By Geoff Nunberg
If the word of the year is supposed to be an item that has actually shaped the perception of important events, I can't see going with anything but occupy. It was a late entry, but since mid-September it has gone viral and global. Just scan the thousands of hash tags and Facebook pages that begin with the word: Occupy Wall Street, Occupy Slovakia. Occupy Saskatoon, Sesame Street, the Constitution. Occupy the hood.
The word itself can take credit for a lot of its success — this isn't an item like "debt ceiling," that just happened to be hitched to a big story. But give props to the magic of metonymy, too. That's the figure of speech that lets us use names like Wall Street, Hollywood or Seventh Avenue to refer to the things that go on there.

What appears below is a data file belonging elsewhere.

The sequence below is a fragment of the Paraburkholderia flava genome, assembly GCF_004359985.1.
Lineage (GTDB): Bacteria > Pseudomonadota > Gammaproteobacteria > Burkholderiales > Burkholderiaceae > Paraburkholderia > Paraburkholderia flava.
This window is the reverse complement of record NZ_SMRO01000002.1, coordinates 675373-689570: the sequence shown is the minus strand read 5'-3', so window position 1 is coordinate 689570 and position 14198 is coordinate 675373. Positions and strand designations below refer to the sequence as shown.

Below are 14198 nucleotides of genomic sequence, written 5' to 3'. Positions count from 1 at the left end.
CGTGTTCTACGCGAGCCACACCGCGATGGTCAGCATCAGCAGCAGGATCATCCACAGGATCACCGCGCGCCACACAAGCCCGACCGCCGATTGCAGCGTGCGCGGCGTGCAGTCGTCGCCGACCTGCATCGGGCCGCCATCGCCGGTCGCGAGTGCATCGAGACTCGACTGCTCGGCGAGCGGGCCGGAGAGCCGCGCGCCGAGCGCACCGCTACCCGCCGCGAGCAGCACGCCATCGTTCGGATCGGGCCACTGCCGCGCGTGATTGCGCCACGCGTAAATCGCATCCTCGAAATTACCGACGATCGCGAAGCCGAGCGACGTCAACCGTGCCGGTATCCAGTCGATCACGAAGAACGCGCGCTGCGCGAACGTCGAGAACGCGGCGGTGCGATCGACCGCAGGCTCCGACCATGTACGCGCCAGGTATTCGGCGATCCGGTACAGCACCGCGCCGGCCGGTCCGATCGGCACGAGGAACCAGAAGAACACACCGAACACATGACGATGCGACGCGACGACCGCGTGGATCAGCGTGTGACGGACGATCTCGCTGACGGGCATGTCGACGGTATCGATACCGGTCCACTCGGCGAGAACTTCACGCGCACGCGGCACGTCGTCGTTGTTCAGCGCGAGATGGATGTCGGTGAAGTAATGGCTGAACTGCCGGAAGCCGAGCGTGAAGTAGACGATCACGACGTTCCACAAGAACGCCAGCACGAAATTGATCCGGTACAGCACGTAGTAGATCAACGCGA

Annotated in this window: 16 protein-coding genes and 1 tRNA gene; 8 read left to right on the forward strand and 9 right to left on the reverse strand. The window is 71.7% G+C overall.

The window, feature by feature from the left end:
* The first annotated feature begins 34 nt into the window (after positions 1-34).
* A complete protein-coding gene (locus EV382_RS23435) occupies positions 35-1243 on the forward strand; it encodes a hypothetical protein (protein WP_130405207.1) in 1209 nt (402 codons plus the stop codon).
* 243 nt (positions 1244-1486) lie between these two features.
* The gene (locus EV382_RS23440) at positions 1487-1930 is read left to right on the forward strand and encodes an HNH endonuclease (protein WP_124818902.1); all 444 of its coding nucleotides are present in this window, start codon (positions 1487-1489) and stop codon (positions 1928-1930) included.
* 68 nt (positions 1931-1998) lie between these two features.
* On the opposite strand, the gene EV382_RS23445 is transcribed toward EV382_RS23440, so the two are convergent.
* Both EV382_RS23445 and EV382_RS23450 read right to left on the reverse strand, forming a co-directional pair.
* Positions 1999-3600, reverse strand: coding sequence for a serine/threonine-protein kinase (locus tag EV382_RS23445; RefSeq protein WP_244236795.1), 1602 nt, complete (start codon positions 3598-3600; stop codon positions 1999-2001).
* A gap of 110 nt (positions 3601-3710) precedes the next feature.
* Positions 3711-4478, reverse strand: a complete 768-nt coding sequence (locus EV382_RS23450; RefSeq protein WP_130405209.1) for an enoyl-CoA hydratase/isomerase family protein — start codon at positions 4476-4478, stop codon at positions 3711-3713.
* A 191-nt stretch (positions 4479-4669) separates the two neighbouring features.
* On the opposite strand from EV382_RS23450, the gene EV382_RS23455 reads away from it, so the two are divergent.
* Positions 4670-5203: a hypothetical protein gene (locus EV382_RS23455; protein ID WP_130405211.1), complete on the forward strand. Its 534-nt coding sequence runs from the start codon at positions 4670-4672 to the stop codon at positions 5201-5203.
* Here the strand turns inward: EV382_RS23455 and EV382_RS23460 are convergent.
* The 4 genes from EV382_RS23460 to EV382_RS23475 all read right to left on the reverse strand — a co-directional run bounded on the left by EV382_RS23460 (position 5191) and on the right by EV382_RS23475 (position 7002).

... But it has already altered the political language with that slogan "We are the 99 percent." Economists have been talking about the top one percent for a long time, but it has suddenly become part of our national table talk. It's the most specific term for class in American public life since the late 19th century, when social reformers warned about the undue power and influence of what they called "the upper tenth."...